WITH THE LOCAL and European elections less than 100 days away, Labour gathered in Meath today for a one-day national conference where they talked about all the great things the party is doing in government.
Having just gathered for a whole weekend last November, where they voted through dozens of motions and debated policy, this event was more about rallying the troops ahead of what are sure to be difficult elections on 23 May.
TheJournal.ie spent the whole day at the conference, and here’s what we found out…
1. MEPs and MEP hopefuls were front and centre
One of the repeat features of this conference was local election candidates lining up to have their picture taken with various ministers with Ruairí Quinn being particularly popular. We also heard from a lot of these candidates during the televised session this morning.
The party was also keen to showcase their European election hopefuls – all of them female – with their posters dotted around the Johnstown House Hotel, and two of them, Emer Costello and Phil Prendergast flanking Joan Burton when she spoke to the media.
Burton said it was “remarkable” that people in the northside of Dublin refer to Emer Costello as ‘Emer’ and was full of praise for the ‘Galway Girl’ Lorraine Higgins – having earlier forgotten her name on RTÉ Radio. Unfortunately she neglected to mention Prendergast as she talked-up the party’s chances in the European Parliament elections, while the Ireland South MEP was standing beside her. Awkward.
2. The pylon protesters came, but in small numbers
As delegates arrived this morning, anti-pylon and anti-wind turbine protesters were stationed outside the Johnstown House Hotel, but by the time we went to speak to them they’d headed home. Despite their small numbers they seemed well-organised with professional banners that probably cost a few bob.
At a session on internet safety, one enterprising audience member somehow referenced the pylons issue but there was very little talk about them generally, certainly when compared to Sinn Féin last week. Protest wise, Labour will be pleased there was no repeat of the infamous Galway conference in 2012, but this morning’s small demonstration showed that the pylon/wind turbine issue is very much alive.
3. Joan Burton is still playing a canny game
The party’s deputy leader hit out at the “obnoxious” theory of ‘trick-down economics’ and spoke of the importance of building the economy from the bottom up in a speech this morning. When you add this to her previous calls for a ‘living wage’ the minister is evidently keen to carve out a niche for herself as someone wholly dedicated to looking out for low-paid workers. This is despite heading a department that has made some of the severest cuts to the incomes of the most vulnerable in recent years.
Added to that, Burton took a slight dig at James Reilly’s plans for universal health insurance (UHI) pointing out that similar models in other countries can be very expensive. Reilly is persona non grata with many in Labour and the Social Protection Minister was no doubt fully aware of this when making her remarks.
We no longer hear speculation of Burton making a play for the leadership, but she’s continuing to do the things that led to that kind of talk last summer.
4. We need to talk about the soup and sambos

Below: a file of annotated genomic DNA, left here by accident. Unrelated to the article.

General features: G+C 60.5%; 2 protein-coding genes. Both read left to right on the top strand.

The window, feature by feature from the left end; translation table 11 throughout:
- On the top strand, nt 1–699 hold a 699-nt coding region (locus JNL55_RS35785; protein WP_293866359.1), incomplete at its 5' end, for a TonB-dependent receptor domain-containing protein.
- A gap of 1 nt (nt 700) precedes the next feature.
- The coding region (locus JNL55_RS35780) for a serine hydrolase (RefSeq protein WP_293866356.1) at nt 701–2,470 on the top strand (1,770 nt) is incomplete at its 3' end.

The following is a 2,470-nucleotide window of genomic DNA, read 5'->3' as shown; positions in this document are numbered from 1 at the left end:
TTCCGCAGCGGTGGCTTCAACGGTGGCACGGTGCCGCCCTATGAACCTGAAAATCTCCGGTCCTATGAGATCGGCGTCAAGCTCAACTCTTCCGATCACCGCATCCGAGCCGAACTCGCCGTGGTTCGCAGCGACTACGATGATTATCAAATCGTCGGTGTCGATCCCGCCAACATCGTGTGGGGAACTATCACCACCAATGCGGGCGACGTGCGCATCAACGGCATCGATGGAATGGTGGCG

Allow us a spot of self-indulgence as we give out blue (maybe red in this case) murder about the cost of getting fed down in Enfield. Delegates and the media literally had no option but to go for a soup and sandwich at a cost of €12 with the regular bar menu restricted to residents at the Johnstown House Hotel. After our encounter with a €2.50 bottle of water at Sinn Féin’s gathering last weekend, this left our jaws on the floor. A hotel source said the price was agreed with the party beforehand.
5. Labour is going after Sinn Féin…
Political parties having a go at each other is no surprise, but Labour appears to be particularly critical of Sinn Féin, knowing the party threatens it from the left. Pat Rabbitte told RTÉ this week that SF is “getting away with murder” when being interviewed.
Gerry Adams hit back at that, but the Tánaiste today took aim at the party’s “daft economics” which he said “will put us into a second bailout”. In his televised address he did not mention the party by named but warned of the “fantasy economics” of others. Expect more of this in the weeks ahead.
6. … and is unashamedly the party of the public sector
“We are the party of public servants and quality public services,” Brendan Howlin declared at a session held on the fringes of the conference today. Labour knows which side its bread is buttered on and that it needs the the votes of public sector workers. Some of them have become disillusioned with the party over the past three years, but Howlin insisted there would have been “no Haddington Road Agreement without Labour in government”. He’s probably right.
7. Actually, we didn’t learn that much at all
Party conferences have lacked big policy announcements in recent years and this one was no different. We weren’t expecting much with Labour having already gathered as recently as November and with the local and European elections just weeks away, but this was largely a non-event.
It was the last party gathering before Labour more than likely takes a substantial hit in its number of elected representatives in three months’ time.
Though the mood was positive today, there is no escaping the fact that Labour will not hit the heights of 2011 on 23 May and some of those there today won’t be in the same positions they are now come the 2015 conference.
Tánaiste tells Labour: ‘We will not take any guff from Fianna Fáil’